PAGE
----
There's a strange kind of logic that runs through much of Barney's conversation and the rest of the band have coined a new word to describe some of his statements — Barneyisms! Once on a particularly turbulent flight to London, Barney was unusually nervous. John Sheahan who was sitting beside him said,
"Listen, Barney, you might as well try to relax — after all, you're not going to go until your number is up", to which Barney replied, "That's all very well, but suppose the pilot's number is up, we'll all have to go with him".
On another occasion, Barney was driving Finbar Furey to Dublin. Finbar was rather uncomfortable with Barney's style of driving and told him to slow down and take it easy — to which Barney replied, "You think this is bad. You should be with me when I'm on my own!" With that kind of humour, you can be sure there's never a dull moment when you're in Barney's company.
Born 1935 — Died 1988
Ciarán Bourke loved porter. He sang about it, indulged in it and when he built an extension to his Dublin Mountain home, he embedded 2,000 bottles (empty) in a decorative porch. He laughed about his fondness for the black stuff. Ciarán was the scholar of The Dubliners. His father wanted him to have a degree from UCD. He opted out after completing four years in the Faculty of Agriculture.
In the 60s, Ciarán Bourke was one of those rare people who chose the alternative life when it wasn't so fashionable. Ciarán loved the Irish language and it was from his grand voice that we first heard the haunting Se Fath mo Bhuartha. He was a fine musician too — tin whistle, harmonica and guitar. He was the melodic chord to Ronnie's soul songs and Luke's passion.
He was a compassionate man who never dwelt on the material side of life. Life was for living and loving and helping others. Fate dealt a cruel blow in 1974. Ciarán collapsed on stage at Bournemouth, having suffered a brain haemorrhage. He was never to perform again. He continued to take an active interest in the Group, and contributed to The Dubliners' musical development until his death in 1988.
Born 1935 — Died 1982
Bob Lynch was an established solo artist in the early 60s, playing the clubs around Dublin when John Sheahan was playing fiddle with various ceili bands. Bob was impressed with John's fiddle playing and immediately saw the potential of combining their talents as a duo. He invited John to his house to explore their musical possibilities. They immediately struck up a strong rapport and Bob was so impressed with their new sound that he put down his guitar and straight away phoned his agent, Peggy Jordan. He asked her to listen while John played a tune — possibly the first ever telephone audition. Bob finished his conversation and announced to John, "we have three gigs next week as a duo."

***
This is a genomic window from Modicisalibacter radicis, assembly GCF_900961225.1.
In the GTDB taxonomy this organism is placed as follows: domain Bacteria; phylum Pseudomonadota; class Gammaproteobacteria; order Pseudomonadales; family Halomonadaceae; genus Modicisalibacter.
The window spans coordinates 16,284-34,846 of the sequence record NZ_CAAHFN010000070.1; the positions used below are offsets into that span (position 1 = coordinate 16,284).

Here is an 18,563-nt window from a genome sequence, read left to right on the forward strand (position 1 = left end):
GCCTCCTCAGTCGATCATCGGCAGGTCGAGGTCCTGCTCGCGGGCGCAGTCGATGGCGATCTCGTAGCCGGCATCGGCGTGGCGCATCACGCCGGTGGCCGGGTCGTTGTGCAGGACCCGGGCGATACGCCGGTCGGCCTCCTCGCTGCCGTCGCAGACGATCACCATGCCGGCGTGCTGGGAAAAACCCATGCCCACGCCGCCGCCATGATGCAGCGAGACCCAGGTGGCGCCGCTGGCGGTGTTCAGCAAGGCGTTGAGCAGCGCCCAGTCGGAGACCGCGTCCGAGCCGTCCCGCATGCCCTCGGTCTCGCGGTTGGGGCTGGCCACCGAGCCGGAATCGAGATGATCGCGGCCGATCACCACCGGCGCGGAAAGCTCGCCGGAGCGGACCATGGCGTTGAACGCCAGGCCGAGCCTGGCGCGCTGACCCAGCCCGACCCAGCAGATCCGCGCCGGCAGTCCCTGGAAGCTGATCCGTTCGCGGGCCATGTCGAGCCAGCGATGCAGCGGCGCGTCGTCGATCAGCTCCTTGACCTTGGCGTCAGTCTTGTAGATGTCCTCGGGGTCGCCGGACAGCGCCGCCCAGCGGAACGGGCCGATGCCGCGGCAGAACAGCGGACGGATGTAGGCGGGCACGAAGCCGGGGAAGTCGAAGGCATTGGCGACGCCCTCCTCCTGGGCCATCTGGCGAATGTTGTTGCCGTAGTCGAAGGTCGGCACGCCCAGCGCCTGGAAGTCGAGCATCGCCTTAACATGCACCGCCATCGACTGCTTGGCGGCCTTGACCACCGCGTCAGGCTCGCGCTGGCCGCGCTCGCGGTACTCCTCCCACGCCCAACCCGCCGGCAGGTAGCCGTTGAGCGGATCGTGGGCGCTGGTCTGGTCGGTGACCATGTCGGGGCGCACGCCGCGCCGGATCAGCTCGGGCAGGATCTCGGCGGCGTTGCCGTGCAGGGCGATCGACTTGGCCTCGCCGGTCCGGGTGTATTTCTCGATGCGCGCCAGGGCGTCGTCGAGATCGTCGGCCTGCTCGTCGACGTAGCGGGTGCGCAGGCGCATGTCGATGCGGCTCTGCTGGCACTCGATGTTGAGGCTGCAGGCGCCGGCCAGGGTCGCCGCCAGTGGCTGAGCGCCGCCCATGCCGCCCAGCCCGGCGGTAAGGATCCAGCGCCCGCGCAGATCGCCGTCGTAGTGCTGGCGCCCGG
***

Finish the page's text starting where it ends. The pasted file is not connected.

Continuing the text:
When Luke Kelly temporarily left The Dubliners in 1963, the rest of the boys invited Bob and John to augment their shows by filling in during their "porter breaks", and by a process of natural organic evolution they just stayed on. About a year later, Bob made a decision not to give up his day job and returned to a successful solo career.
Having traded the life of a medical student for that of a travelling musician in the early 60s, Jim McCann is one of Ireland's longest serving and best loved entertainers. It was while working in Birmingham on a Summer holiday in 1964 that he
became interested in folk music and began performing as a 'floor singer' around the many folk clubs in that area. On his return to Ireland he joined the Ludlows who were among the top Irish folk groups at that time.